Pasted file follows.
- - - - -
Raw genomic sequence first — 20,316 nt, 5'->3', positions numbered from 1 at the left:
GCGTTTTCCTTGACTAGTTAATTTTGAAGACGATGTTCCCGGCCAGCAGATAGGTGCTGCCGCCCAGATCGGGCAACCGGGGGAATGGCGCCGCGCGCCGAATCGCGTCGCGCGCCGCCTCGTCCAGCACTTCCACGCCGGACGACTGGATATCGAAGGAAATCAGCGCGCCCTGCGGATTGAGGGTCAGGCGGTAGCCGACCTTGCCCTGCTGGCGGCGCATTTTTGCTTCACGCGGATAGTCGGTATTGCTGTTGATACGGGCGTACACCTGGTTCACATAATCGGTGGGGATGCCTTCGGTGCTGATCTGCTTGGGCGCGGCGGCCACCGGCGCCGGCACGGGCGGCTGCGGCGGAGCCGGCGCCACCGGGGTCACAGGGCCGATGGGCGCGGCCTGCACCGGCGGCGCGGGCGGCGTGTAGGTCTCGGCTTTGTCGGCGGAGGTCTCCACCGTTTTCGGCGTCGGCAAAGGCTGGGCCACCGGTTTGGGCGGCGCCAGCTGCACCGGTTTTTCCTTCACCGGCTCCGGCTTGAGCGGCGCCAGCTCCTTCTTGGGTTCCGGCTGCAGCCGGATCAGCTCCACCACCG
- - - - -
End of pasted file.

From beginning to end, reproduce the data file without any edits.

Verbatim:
Raw genomic sequence first — 20,316 nt, 5'->3', positions numbered from 1 at the left:
GCGTTTTCCTTGACTAGTTAATTTTGAAGACGATGTTCCCGGCCAGCAGATAGGTGCTGCCGCCCAGATCGGGCAACCGGGGGAATGGCGCCGCGCGCCGAATCGCGTCGCGCGCCGCCTCGTCCAGCACTTCCACGCCGGACGACTGGATATCGAAGGAAATCAGCGCGCCCTGCGGATTGAGGGTCAGGCGGTAGCCGACCTTGCCCTGCTGGCGGCGCATTTTTGCTTCACGCGGATAGTCGGTATTGCTGTTGATACGGGCGTACACCTGGTTCACATAATCGGTGGGGATGCCTTCGGTGCTGATCTGCTTGGGCGCGGCGGCCACCGGCGCCGGCACGGGCGGCTGCGGCGGAGCCGGCGCCACCGGGGTCACAGGGCCGATGGGCGCGGCCTGCACCGGCGGCGCGGGCGGCGTGTAGGTCTCGGCTTTGTCGGCGGAGGTCTCCACCGTTTTCGGCGTCGGCAAAGGCTGGGCCACCGGTTTGGGCGGCGCCAGCTGCACCGGTTTTTCCTTCACCGGCTCCGGCTTGAGCGGCGCCAGCTCCTTCTTGGGTTCCGGCTGCAGCCGGATCAGCTCCACCACCG